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Stylized text: Holiday Energy Use.

Over the years, FSEC has had occasion to measure many things. Among them are the amount of energy it takes to cook a holiday turkey dinner and the energy use of holiday lighting.


Cooking That Turkey Dinner

Picture of a holiday turkey.
The plot below shows the comparison between stove and range energy use on the Thursday before Thanksgiving with that on Thanksgiving day, one week later, in 1999. The data come from 70 randomly selected "typical" central Florida homes and clearly show the impact of cooking a holiday dinner in the middle of the day. Stove and range use on Thanksgiving day averaged 3.29 - 0.75 = 2.54 kWh per day more than on the preceding Thursday.

Picture of the energy consumed by cooking a turkey.

Energy-Efficient Holiday Lighting

Picture of a string of Christmas lights.

In a bid to outdo his neighbors in National Lampoon's "Christmas Vacation," Clark W. Griswold, installs 25,000 Christmas lights on his home at great risk of personal injury. As those seeing the movie may recall, when Griswold's wife finally manages to find out why the entire string refuses to illuminate (not plugged in!), the lights create a blinding nighttime display. The electric service meter spins and smokes, the neighborhood street lights dim and someone off-site throws a lever for more generation at the local utility!

Perhaps not too far from reality. FSEC's measurements of holiday lighting energy use show an average increase in lighting use of 4.4 kWh per day for holiday lighting (on average, about $13 per 30-day holiday season). Comparing the lighting energy use in 185 homes before and during the 1999 holiday season, the plot below shows an average load increase of about 400 watts in the early evening hours, continuing through the night at about 200 watts until mid day the following day. This indicates that many households leave their holiday lighting on all night and far into the following day.

A chart displaying the amount to time and energy consumed by christmas lights.

Obviously, this is only an average, however. Non-participating Ebenezer types consume nothing more, while those determined to put on a gonzo display — like Clark Griswold — will use a lot more. But just how much more?

Picture of FSEC researcher studying christmas lights.
In the mid-1990's FSEC undertook a small effort to determine how much power holiday lighting consumes. Using a sensitive Valhalla 2100 power analyzer, the power use of different types of holiday lighting was determined. The photo at the right shows FSEC engineer Lynn Schrum performing this evaluation.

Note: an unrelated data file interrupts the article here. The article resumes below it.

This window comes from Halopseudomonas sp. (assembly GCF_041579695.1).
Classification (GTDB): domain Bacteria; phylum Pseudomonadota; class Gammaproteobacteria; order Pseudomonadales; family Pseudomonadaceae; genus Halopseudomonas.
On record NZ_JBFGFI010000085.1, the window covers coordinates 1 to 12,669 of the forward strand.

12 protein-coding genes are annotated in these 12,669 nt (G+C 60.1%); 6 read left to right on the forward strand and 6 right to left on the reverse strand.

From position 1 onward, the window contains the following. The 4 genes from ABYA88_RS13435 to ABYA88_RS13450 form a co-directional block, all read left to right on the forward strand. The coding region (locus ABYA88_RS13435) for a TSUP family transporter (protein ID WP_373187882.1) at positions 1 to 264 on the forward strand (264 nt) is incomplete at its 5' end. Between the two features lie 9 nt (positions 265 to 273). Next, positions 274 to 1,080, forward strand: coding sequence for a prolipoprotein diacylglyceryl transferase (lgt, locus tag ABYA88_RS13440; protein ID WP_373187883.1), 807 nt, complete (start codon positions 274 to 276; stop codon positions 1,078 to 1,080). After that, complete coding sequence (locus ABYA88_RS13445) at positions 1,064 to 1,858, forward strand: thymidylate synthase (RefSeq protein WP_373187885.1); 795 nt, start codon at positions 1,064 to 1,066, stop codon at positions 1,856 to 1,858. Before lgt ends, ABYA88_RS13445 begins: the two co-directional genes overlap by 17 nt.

As seen in the following table, results show a very large difference (30 to 1) in the per bulb energy use for different types of holiday lighting systems.



Results of Holiday Lighting Power Use Measurements

Holiday Lighting Type
Measured Watts
No. of Bulbs
Watts per Bulb
Clear mini bulbs (W2 type, indoor/outdoor)
Colored mini bulbs (W2 type, indoor only)
Colored C-7 5W bulbs (indoor/outdoor)
Colored C large 10W bulbs (outdoor)

More recently, new high-tech LED (Light Emitting Diode) holiday lighting systems have come into the marketplace with an advertised per bulb energy use down to 0.04 watts, decreasing the per bulb energy use given in the above table by yet another factor of 10! Additional information on these new LED lighting systems can be found in the Holiday Lighting Factsheet published by the Energy Ideas Clearinghouse of Washington State University.

Picture of a Christmas tree.

Of course, it is ultimately the costs that drive many purchasing decisions so let's examine the 5-year costs (excluding bulb replacement costs) to light that holiday tree using the various types of holiday lighting systems. The table below assumes an 8-foot high tree that is lit by the use of three 100-bulb strings of small (mini) or LED lights, five 25-bulb strings of C-7 lights or four 25-bulb strings of large C-type lights. An average daily operating schedule of 10 hours per day during the 30-day season is assumed based on the monitored data given above. It is clear from the result that the most energy-efficient holiday lighting systems are also the most cost effective


Holiday Tree Lighting Cost

Lighting Type
Purchase Cost
Energy Use (W)
Total 5-yr Cost*
Large C-type
Standard C-7
Mini W2 type
LED lights
*   Based on operation for 10 hours per day for 30 days per year and an electricity cost of 10¢ per kWh. It should be noted that purchase costs can vary widely.

The new LED lights are now sold in a large number of variety, department, food and drug stores this holiday season under the brand name " Forever Bright™." More information on these new lighting systems can be obtained at the manufacturer's Web site:

Happy Holidays from FSEC!